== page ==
So much to talk about!
Let's start at the beginning, shall we? Class this morning was fascinating to say the least. Today we went over speech cases involving obscenity, as well as a brief introduction to landmark freedom of the press cases. Its a funny thing, looking at the precedents and watching the jurisprudence (the study of law and the structure of the legal system) evolve over time while the words of the Constitution are not altered in any way. Now, take these next few remarks with a grain of salt, as I freely admit that I am a strict constructionist when it comes to the rather explicitly worded First Amendment, not to mention a libertarian raised in a Democratic household. Yikes. With that being said, I find there to be no Constitutional basis for any of the limits on free speech, which includes obscenity, as its pretty frankly stated that “Congress shall make no law... abridging the freedom of speech, or of the press,” not “Congress shall make no law... abridging the freedom of speech, or of the press, except in cases of obscenity, fighting words, incitement to riot, defamation, or such cases where there is a 'clear and present danger' [Holmes, majority opinion in Schenck v United States] stemming from that speech.” If it said the second part, then by all means, declare certain speech unprotected by the First Amendment and allow the government to make all the laws it likes around those exceptions. But it doesn't say that, does it? So thats where I get confused. If the government makes a law limiting some type, any type, of speech, even if that speech is harmful, the Constitution as it stands now expressly forbids that act, and the Supreme court has a duty to uphold those words and strike down the law as they swore to do to protect the United States Constitution. You've heard this argument before in my blog, and as long as we keep talking about the First Amendment in class, you'll keep hearing it.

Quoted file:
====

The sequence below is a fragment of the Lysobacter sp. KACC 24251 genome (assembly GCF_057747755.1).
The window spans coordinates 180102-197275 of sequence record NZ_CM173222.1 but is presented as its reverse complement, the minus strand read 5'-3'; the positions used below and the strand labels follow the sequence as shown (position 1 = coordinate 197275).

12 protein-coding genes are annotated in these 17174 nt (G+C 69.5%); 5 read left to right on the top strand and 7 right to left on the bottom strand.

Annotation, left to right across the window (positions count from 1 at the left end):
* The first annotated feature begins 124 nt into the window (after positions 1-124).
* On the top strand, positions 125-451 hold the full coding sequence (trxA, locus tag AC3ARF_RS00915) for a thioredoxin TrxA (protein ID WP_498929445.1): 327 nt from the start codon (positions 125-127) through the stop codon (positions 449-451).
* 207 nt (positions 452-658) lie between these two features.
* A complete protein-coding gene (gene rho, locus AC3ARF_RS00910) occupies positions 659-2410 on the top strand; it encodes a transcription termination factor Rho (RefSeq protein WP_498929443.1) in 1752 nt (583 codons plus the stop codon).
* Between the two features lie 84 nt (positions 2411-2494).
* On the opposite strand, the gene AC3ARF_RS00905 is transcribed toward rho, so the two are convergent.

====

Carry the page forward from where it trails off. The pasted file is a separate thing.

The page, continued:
The afternoon was a little funny. We met in our normal smaller discussion classes, but we were divided into groups of four within that class. Each group was given a different case and told that the next day they would be arguing their case against another section of the class. The case our group got is, well, difficult. Despite my vehement support of the absolutism of the First Amendment, there is a huge amount of precedent that says the Court feels otherwise. My group is arguing that a federal law prohibiting the transport of obscene materials is in violation of our imaginary client's First Amendment rights, but we have no precedent to back up our arguments (as the only times a Supreme Court has found in favor of the appellant convicted under such speech-regulating laws has been in cases where the material was found to not actually be obscene and was therefore protected) whereas the other side has two hundred years of Court ruling in their favor to cite with confidence. Its going to be a difficult debate tomorrow.
We broke early from class to do research in our groups, and I began drafting the closing statement after we had done some research into obscenity cases. Our argument seems a little shaky: I'll tell you tomorrow if it works out or not. Mrs. L took Eric and I to purchase our textbooks (our instructors weren't kidding: the books are like heavy bricks in shape, size, and color, just as they said it would be. Then came dinner!
Because of a mix-up our first week here, we hadn't gotten a chance to meet with anyone from Vassar College yet, so Beilul organized a more informal meeting with a Vassar alum at a sushi restaurant across the street from Columbia. There we met Brian, and to be perfectly honest, Vassar just jumped up to the top of my short list of colleges. Brian was fun to be around, engaging, had a lot to say about the school (not just the good things, mind!), and honest about everything we asked him, be it about the town, the other schools, or life at Vassar. The food was delicious (heck, it was sushi!) and I know that Beilul and I left dinner grinning from ear to ear, excited about a possible future at Vassar.
After I got back to the dorm, I spent most of the rest of the evening researching for my paper (due Monday!) and my debate tomorrow. I was pulled, only mildly complaining, out of my room by my suite-mates to be hustled down to an outdoor dance at the gazebo, before we all gathered for a late pizza snack (dinner for some) and movie-watching in honor of our RA's twentieth birthday.
My squeaky bed is calling my name; good night to everyone, and more free speech rants tomorrow!